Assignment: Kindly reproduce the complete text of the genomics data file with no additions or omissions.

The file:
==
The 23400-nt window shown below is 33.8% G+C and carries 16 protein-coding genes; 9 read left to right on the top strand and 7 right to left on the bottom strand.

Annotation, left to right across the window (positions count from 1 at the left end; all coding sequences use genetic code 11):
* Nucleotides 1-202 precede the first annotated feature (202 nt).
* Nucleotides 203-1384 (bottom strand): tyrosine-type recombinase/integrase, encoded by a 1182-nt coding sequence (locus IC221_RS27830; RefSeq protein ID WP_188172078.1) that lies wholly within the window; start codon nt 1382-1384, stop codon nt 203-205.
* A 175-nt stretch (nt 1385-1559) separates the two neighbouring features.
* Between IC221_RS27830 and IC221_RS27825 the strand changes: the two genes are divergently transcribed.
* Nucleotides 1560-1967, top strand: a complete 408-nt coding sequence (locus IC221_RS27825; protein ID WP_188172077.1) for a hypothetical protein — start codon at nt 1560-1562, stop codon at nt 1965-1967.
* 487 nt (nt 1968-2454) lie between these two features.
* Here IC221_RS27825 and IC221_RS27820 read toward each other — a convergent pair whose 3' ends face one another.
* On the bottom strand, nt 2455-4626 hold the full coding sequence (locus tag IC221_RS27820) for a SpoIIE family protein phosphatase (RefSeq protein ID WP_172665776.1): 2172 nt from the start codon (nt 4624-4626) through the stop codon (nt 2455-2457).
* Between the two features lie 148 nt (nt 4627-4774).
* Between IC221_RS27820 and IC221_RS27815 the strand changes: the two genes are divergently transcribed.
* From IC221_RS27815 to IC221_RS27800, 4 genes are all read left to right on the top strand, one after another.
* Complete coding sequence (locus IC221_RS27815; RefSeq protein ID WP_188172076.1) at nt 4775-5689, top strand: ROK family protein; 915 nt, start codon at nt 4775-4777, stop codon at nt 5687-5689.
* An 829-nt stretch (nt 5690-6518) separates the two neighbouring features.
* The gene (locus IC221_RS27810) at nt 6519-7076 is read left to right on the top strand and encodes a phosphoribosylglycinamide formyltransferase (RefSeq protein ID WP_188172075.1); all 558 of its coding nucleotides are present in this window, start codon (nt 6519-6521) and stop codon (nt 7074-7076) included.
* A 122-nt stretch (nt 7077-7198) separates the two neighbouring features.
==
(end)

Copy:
The 23400-nt window shown below is 33.8% G+C and carries 16 protein-coding genes; 9 read left to right on the top strand and 7 right to left on the bottom strand.

Annotation, left to right across the window (positions count from 1 at the left end; all coding sequences use genetic code 11):
* Nucleotides 1-202 precede the first annotated feature (202 nt).
* Nucleotides 203-1384 (bottom strand): tyrosine-type recombinase/integrase, encoded by a 1182-nt coding sequence (locus IC221_RS27830; RefSeq protein ID WP_188172078.1) that lies wholly within the window; start codon nt 1382-1384, stop codon nt 203-205.
* A 175-nt stretch (nt 1385-1559) separates the two neighbouring features.
* Between IC221_RS27830 and IC221_RS27825 the strand changes: the two genes are divergently transcribed.
* Nucleotides 1560-1967, top strand: a complete 408-nt coding sequence (locus IC221_RS27825; protein ID WP_188172077.1) for a hypothetical protein — start codon at nt 1560-1562, stop codon at nt 1965-1967.
* 487 nt (nt 1968-2454) lie between these two features.
* Here IC221_RS27825 and IC221_RS27820 read toward each other — a convergent pair whose 3' ends face one another.
* On the bottom strand, nt 2455-4626 hold the full coding sequence (locus tag IC221_RS27820) for a SpoIIE family protein phosphatase (RefSeq protein ID WP_172665776.1): 2172 nt from the start codon (nt 4624-4626) through the stop codon (nt 2455-2457).
* Between the two features lie 148 nt (nt 4627-4774).
* Between IC221_RS27820 and IC221_RS27815 the strand changes: the two genes are divergently transcribed.
* From IC221_RS27815 to IC221_RS27800, 4 genes are all read left to right on the top strand, one after another.
* Complete coding sequence (locus IC221_RS27815; RefSeq protein ID WP_188172076.1) at nt 4775-5689, top strand: ROK family protein; 915 nt, start codon at nt 4775-4777, stop codon at nt 5687-5689.
* An 829-nt stretch (nt 5690-6518) separates the two neighbouring features.
* The gene (locus IC221_RS27810) at nt 6519-7076 is read left to right on the top strand and encodes a phosphoribosylglycinamide formyltransferase (RefSeq protein ID WP_188172075.1); all 558 of its coding nucleotides are present in this window, start codon (nt 6519-6521) and stop codon (nt 7074-7076) included.
* A 122-nt stretch (nt 7077-7198) separates the two neighbouring features.